NATIONAL - MRSA keeps making headlines in the schools, but historically, its roots are in our nation's hospitals. Now there's a program to help hospitals cut the risk and spread of infection from the superbug. This innovative approach, called positive deviance, is making a difference.
After breast cancer surgery, Donna Shinn had another battle on her hands, the drug-resistant superbug, MRSA.
"I just know that I was in a private room and just outside my room they had a special sink and everything, for everyone to wash down before they came in to see me," Donna explained.
The precautions are part of 'positive deviance' - a stepped up attack plan on the superbug.
Curt Lindberg says, "In the hospitals that have had the most experience with positive deviance, we've seen declines on the order of 50%."
PD is based on the principle that solutions to problems already exist. The idea is to engage everyone from housekeepers to lab workers to put that knowledge into practice.
Lindberg says, "It becomes their job then to look among their colleagues to find out the good practices that are achieving better results. So it's kind of finding what's working and then doing more of it."
Dr. Trish Perl says, "What has changed here really has been the ground swell of involvement and the engagement that we've been able to get in this staff."
At Johns Hopkins, the PD campaign is called "STOMP" - for Stop Transmission of MRSA Permanently.
Dr. Perl says "we're pushing hand hygiene. We're getting 'em, you know, alcohol gels all over the place. Wash your hands."
Dr. Wendy Ziai, "We've also taken a number of steps to try to decrease transmission coming into the hospital. We're requiring all visitors to wash their hands with the chlorhexadine, the Purell wash before entering the unit."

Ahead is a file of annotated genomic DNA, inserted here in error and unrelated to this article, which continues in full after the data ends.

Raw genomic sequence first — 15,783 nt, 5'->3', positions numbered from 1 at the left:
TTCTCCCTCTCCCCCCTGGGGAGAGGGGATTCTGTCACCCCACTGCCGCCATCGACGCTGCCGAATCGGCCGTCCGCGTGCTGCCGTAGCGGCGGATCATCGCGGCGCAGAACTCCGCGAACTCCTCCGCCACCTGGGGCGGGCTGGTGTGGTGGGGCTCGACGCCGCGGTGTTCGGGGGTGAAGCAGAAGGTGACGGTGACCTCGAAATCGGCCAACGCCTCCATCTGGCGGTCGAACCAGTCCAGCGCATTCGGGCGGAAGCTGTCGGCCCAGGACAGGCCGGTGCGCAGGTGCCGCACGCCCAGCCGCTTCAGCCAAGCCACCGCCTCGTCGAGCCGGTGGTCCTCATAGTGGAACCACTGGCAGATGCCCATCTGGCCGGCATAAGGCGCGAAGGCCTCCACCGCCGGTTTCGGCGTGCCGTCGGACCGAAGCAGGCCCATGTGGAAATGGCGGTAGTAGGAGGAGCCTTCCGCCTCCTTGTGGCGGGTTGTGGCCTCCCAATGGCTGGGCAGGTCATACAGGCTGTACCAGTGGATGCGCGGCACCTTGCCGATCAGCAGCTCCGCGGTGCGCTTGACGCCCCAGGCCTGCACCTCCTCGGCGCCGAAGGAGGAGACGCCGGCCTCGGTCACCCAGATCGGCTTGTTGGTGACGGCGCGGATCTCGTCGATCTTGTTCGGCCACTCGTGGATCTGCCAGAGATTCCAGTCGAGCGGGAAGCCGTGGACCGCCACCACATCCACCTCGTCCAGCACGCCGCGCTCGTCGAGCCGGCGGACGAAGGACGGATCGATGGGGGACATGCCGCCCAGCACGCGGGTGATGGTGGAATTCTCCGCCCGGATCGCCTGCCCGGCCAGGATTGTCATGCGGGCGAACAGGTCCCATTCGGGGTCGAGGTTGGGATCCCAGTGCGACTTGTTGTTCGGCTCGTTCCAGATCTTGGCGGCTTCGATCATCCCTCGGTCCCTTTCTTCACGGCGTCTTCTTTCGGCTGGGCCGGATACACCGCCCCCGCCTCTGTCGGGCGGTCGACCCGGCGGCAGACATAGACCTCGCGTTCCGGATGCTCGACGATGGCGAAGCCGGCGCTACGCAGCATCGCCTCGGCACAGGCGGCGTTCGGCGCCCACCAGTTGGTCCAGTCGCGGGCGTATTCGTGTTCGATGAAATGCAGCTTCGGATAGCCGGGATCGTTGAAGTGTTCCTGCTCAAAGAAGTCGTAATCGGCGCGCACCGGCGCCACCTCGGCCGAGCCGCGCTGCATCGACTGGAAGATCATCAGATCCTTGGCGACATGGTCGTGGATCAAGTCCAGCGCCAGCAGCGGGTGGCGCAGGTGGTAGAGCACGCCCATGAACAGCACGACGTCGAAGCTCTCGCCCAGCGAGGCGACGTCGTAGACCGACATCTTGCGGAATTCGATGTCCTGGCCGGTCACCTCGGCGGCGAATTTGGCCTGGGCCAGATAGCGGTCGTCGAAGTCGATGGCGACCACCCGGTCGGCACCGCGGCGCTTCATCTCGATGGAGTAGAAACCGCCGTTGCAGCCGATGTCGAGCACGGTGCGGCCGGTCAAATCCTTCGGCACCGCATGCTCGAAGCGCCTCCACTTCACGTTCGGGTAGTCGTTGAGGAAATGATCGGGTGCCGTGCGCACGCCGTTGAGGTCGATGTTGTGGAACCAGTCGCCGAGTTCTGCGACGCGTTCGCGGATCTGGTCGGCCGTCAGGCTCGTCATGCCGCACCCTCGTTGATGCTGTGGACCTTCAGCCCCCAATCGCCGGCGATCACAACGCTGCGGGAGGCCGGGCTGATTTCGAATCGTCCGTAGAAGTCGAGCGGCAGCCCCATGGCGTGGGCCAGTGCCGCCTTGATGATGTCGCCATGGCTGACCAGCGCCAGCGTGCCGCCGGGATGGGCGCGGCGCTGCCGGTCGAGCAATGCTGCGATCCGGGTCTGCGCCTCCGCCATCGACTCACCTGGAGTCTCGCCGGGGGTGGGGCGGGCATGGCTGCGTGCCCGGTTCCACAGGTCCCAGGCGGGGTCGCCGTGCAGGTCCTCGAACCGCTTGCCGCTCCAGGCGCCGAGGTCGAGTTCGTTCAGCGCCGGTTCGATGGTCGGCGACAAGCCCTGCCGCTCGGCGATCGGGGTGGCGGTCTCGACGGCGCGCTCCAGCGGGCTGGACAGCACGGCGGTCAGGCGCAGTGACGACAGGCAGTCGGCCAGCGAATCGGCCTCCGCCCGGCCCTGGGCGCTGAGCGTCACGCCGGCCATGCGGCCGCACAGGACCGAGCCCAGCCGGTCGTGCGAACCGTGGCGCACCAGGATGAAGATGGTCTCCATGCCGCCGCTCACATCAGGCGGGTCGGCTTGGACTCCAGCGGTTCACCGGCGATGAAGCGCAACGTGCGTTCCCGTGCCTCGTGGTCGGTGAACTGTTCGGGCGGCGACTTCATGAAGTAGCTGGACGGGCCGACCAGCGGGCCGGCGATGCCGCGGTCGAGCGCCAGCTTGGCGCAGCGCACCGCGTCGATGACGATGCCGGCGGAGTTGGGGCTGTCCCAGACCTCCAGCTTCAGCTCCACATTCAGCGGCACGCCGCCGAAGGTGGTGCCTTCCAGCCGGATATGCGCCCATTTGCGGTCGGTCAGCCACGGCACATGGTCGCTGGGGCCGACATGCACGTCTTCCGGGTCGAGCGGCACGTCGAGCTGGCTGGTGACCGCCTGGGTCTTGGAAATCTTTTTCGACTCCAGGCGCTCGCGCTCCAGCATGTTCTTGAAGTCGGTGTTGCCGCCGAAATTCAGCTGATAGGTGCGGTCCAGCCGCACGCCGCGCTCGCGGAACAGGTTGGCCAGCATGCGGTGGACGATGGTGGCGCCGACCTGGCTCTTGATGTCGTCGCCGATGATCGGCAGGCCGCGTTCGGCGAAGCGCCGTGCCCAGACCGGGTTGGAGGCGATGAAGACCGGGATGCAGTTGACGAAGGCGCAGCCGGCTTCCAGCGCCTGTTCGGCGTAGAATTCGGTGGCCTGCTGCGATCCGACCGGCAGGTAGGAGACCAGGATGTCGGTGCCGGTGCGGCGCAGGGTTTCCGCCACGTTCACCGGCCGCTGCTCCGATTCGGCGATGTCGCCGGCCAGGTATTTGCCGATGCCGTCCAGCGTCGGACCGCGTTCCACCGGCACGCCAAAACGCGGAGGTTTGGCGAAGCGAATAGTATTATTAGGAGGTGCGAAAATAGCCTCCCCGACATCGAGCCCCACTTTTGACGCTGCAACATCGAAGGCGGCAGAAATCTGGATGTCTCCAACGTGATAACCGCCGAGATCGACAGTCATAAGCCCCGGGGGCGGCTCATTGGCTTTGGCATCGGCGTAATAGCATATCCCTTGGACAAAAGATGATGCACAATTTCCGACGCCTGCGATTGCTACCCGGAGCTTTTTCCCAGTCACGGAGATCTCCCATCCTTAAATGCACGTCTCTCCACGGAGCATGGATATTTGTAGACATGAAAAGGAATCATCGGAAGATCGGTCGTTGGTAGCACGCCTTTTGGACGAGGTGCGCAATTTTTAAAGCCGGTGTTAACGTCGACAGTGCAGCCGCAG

Incoming, high-risk patients are swabbed for the MRSA germ. If a test is positive, the lab can immediately page the floor nurse to put the patient in isolation.
"We are looking into new forms of environmental decontamination to take place, you know, in the unit once the patients that are at high risk or who are infected have left those rooms to try to decontaminate those rooms better," said Dr. Ziai.
Posters keep the program's progress front and center while the entire staff bones up on infection control with an in-house version of Jeopardy. But is this "all out" effort cutting MRSA infections?
According to Dr. Ziai, "We used to have a fairly, one of the highest transmission rates in the hospital of any ICU, and we have actually decreased that significantly."
Positive deviance can give positive results.
Taking from lessons learned in the healthcare setting, schools can better protect students from infection. The CDC recommends better hand washing, cover cuts with a clean, dry bandage and avoid sharing personal items. They also suggest schools establish cleaning procedures on frequently touched surfaces.